Wed, May 19, 2010
OPINION: Alternative to deal is not industrial mayhem, writes DAVE HUGHES
IT IS considered almost heresy to speak against the so-called Croke Park deal. A tyranny of consensus has emerged that voting against it means industrial mayhem in the public service, and bedlam for the public. The opposite to having an agreement, it is suggested, is going on strike.
The opposite to having an agreement is simply not having one. And that is not such a terrible thing in these uncertain times. The deal binds only one party – the public sector worker. The Government has said it will not be bound by it in an “unforeseen budgetary deterioration”; the clarification is that they will tell Congress of their intention to depart from it before they actually do it.
We are told the deal will give certainty that there will be no further pay cuts. Well, it does not. It says your pay will not be cut if you comply with the agreement, particularly redeployment and flexibility. So if you do not accept redeployment of up to 45km from your base, can your pay be cut?
You have heard it guarantees no compulsory redundancy, but again this is conditional on total compliance with the agreement, especially on redeployment and flexibility. The Croke Park proposals are highly conditional promises in return for absolute compliance with Government policy, no matter how mistaken or unfairly applied. It requires the silencing of those who dare to defend their service, job or community. It is in fact industrial peace against a threat of further pay cuts for noncompliance.
For nurses and midwives this means, among other things:
a) that the health service will lose 3,500 acute beds in a situation where hundreds wait on trolleys every day as it is;
b) that 6,000 jobs must go when already almost 2,000 nurses and midwives have been lost in the past two years; and
c) continuation of the health service-crippling moratorium.
It’s hard to conceive such an outcome for a campaign which brought people to the streets for the protection of public services and restoration of pay.
The proposals are bad for nurses and midwives, patients of the health service, the community in need of public services – and they are also bad for Ireland. Voting no will not lead to nurses and midwives going on strike.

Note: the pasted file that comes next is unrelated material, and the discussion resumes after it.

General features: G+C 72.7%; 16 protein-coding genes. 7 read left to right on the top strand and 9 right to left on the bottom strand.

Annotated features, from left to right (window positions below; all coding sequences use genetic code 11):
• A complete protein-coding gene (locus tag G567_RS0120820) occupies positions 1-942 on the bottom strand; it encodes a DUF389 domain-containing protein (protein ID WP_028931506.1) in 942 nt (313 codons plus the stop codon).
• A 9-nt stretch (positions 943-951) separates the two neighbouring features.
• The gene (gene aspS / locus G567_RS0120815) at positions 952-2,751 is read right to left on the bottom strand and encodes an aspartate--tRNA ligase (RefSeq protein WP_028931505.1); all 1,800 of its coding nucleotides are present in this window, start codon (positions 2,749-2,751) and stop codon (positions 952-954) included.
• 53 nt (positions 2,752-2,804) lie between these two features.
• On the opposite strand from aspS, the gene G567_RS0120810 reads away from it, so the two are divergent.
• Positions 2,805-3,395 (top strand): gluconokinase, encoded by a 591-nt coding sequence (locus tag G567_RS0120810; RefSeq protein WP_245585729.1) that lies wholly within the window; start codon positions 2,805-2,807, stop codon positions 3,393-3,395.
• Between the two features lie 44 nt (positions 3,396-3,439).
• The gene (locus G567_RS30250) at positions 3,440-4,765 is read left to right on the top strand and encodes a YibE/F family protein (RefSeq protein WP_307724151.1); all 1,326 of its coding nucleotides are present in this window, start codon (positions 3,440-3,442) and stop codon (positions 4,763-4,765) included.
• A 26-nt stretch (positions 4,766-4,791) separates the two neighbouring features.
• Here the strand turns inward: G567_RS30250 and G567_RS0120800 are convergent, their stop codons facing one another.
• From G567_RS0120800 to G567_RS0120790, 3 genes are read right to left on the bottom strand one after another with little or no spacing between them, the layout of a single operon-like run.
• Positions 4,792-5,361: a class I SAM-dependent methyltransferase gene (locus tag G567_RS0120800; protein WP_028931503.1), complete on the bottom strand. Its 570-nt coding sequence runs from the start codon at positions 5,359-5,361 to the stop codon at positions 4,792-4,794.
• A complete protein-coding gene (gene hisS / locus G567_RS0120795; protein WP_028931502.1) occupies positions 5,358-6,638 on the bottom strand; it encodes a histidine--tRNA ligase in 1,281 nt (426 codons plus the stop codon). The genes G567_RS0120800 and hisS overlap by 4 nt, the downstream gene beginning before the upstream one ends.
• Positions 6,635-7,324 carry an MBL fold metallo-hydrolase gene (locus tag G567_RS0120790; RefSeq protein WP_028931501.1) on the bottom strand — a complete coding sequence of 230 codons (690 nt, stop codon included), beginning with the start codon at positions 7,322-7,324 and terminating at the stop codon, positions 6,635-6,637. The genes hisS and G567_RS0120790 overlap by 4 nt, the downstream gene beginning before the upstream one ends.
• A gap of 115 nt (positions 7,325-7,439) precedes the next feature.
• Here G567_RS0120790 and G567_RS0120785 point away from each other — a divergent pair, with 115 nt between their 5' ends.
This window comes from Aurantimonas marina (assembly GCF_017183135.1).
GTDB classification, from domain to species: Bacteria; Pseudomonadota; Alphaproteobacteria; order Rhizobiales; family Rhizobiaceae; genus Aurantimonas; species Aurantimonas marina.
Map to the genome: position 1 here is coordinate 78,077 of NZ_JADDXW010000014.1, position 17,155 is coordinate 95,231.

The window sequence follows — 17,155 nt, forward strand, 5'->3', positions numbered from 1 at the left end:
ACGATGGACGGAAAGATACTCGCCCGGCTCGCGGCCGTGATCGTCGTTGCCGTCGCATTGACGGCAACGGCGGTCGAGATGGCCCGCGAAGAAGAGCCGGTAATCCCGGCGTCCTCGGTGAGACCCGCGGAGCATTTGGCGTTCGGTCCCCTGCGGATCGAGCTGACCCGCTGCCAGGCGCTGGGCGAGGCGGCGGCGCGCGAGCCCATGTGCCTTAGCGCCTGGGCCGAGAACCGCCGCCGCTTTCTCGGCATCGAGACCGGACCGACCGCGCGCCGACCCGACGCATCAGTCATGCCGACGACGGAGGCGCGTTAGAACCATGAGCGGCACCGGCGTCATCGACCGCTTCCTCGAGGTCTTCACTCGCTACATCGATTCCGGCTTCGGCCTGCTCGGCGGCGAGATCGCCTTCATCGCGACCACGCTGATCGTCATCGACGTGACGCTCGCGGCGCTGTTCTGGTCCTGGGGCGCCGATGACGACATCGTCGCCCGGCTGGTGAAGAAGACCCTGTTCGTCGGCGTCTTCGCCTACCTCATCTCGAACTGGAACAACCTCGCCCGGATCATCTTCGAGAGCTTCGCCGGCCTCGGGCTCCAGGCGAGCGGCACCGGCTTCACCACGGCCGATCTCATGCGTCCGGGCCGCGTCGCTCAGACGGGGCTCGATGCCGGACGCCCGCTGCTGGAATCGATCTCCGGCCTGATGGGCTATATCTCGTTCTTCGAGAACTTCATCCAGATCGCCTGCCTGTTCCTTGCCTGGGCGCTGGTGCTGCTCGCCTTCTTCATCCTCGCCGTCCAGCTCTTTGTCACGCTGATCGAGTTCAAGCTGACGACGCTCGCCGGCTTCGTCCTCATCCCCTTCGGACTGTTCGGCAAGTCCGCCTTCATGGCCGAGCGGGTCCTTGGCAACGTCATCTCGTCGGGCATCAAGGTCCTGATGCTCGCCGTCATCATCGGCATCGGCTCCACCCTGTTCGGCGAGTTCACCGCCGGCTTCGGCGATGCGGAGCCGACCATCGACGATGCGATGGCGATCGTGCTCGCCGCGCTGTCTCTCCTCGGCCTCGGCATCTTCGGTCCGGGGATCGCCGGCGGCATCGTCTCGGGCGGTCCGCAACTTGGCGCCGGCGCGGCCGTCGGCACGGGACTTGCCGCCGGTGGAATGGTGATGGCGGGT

The Irish Nurses and Midwives Organisation (INMO) has put forward alternative ways of delivering the health service within budget. Voting no means bringing an end to the current campaign of action, and an acceptance that it has failed. Any further campaign will only happen following a ballot of all members and a new mandate. Those who say there is no alternative are wrong.
The Croke Park proposals cannot be presented as a success. They are a failure on every count. They will not lead to a restoration of pay in 2011, and the annual review mentioned therein is already there by law.
The proposals require acceptance of every policy of this Government to reduce the deficit to 3 per cent of GDP by 2014 in a situation where it is now 15 per cent of GDP, and the situation has worsened since the proposals emerged. They do not guarantee pay; do not prevent compulsory redundancy; and require union consent to a continuation of the moratorium, which is crippling the health service.
The proposals are a failure for nurses and midwives, and cannot be seen as a successful outcome to a campaign of resistance.
There is no shame in conceding defeat, and to attempt to convince members that such a defeat represents success or the best option is delusional. Not having an agreement is far better than having a bad one. Even those most in favour of the Croke Park proposals concede that this is such an agreement if it is made.
David Hughes is deputy general secretary of the Irish Nurses and Midwives Organisation
© 2010 The Irish Times